There is only one true sadness, not being a saint! French novelist, philosopher, essayist, Leon Bloy ends his novel The Woman Who Was Poor with that much-quoted line. Here is a less known quote from Leon Bloy which helps us understand why there is such a sadness in not being saint. Joy is a sure sign of the life of God in the soul.
Joy is not just a sure sign of the life of God in the soul, it is a sign of the life of God – period. Joy constitutes the inner life of God. God is joy. This is not something we easily believe. For lots of reasons we find it hard to think of God as happy, as joyful, as pleased, and (as Julian of Norwich says) as relaxed and smiling. Christianity, Judaism, and Islam, for all of our differences, have this in common. In our popular conception, we all conceive of God as male, as celibate, and as generally displeased and disappointed with us. We struggle to think that God is happy with our lives and, even more important, that God is happy, joyful, relaxed, and smiling.
Yet, how could it be otherwise? Scripture tells us that God is the author of all that is good and that all good things come from God. Now, is there a greater goodness in this world than joy, happiness, laughter, and the life-giving grace of a benevolent smile? Clearly not. These constitute the very life of heaven and are what makes life on earth worth living. Surely then they take their origins inside of God. This means that God is joyful, is joy.
If this is true, and it is, then we should not conceive of God as a disappointed lover, an angry spouse, or a wounded parent, frowning in the face of our inadequacies and betrayals. Rather, God might be imagined as a smiling grandmother or grandfather, delighting in our lives and energy, at ease with our littleness, forgiving our weaknesses, and forever gently trying to coax us towards something higher.
A growing body of literature today suggests that the purest experience of love and joy on this earth is not what is experienced between lovers, spouses, or even parents and their children. In these relationships, there is inevitably (and understandably) enough tension and self-seeking to color both its purity and its joy. This is generally less true in the relationship of grandparents to their grandchildren. That relationship, more free of tension and self-seeking, is often the purest experience of love and joy on this earth. There, delight flows more freely, more purely, more graciously, and mirrors more purely what is inside of God, namely joy and delight.
God is love, scripture tells us; but God is also joy. God is the gracious, benevolent smile of a grandparent looking with pride and delight at a grandchild.
However, how does this all square with suffering, with the paschal mystery, with a suffering Christ who through blood and anguish pays the price of our sin? Where was God’s joy on Good Friday as Jesus cried out in agony on the cross? As well, if God is joy, how do we account for the many times in our lives when, living honestly inside of our faith and our commitments, we do not feel joyful, happy, laughter, when we struggle to smile?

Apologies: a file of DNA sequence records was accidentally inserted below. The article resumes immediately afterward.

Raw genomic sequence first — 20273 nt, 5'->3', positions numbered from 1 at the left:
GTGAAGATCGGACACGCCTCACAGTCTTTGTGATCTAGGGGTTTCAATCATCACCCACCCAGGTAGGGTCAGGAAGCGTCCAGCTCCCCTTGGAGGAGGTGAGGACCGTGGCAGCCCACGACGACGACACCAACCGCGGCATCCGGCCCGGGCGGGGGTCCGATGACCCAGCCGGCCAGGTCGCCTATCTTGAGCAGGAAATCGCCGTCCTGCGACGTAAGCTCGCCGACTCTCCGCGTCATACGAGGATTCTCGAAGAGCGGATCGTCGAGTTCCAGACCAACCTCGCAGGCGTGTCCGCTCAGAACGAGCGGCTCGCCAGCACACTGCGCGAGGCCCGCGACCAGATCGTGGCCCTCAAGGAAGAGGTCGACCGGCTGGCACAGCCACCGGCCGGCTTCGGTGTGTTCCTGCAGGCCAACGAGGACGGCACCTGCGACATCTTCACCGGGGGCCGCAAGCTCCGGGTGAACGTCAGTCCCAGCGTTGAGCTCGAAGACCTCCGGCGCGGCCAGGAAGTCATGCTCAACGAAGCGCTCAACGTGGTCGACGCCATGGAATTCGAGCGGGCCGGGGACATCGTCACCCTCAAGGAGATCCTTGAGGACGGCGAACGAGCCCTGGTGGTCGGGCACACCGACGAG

Joy and pain are not incompatible. Neither are happiness and sadness. Rather, they are frequently felt together. We can be in great pain and still be happy, just as we can be pain-free, experiencing pleasure, and be unhappy. Joy and happiness are predicated on something that abides through pain, namely, meaning; but this needs to be understood. We tend to have an unhelpful, superficial notion of what constitutes both joy and happiness. For us, they are incompatible with pain, suffering, and sadness. I wonder how Jesus would have answered on Good Friday as he hung on the cross if someone had asked him, “Are you happy up there?” I suspect he would have said something to this effect. “If you’re picturing happiness in the way you imagine it, then no! I’m not happy! Today, of all days, particularly so! But what I’m experiencing today amidst the agony is meaning, a meaning so deep that it contains a joy and a happiness that abide through the agony. Inside of the pain, there is a profound joy and happiness in giving myself over to this. Unhappiness and joylessness, as you conceive of them, come and go; meaning abides throughout those feelings.”
Knowing this still does not make it easy for us to accept that God is joy and that joy is a sure sign of the life of God in the soul. However, knowing it is an important start, one we can build on.
There is a deep sadness in not being a saint. Why? Because our distance from saintliness is also our distance from God and our distance from God is also our distance from joy.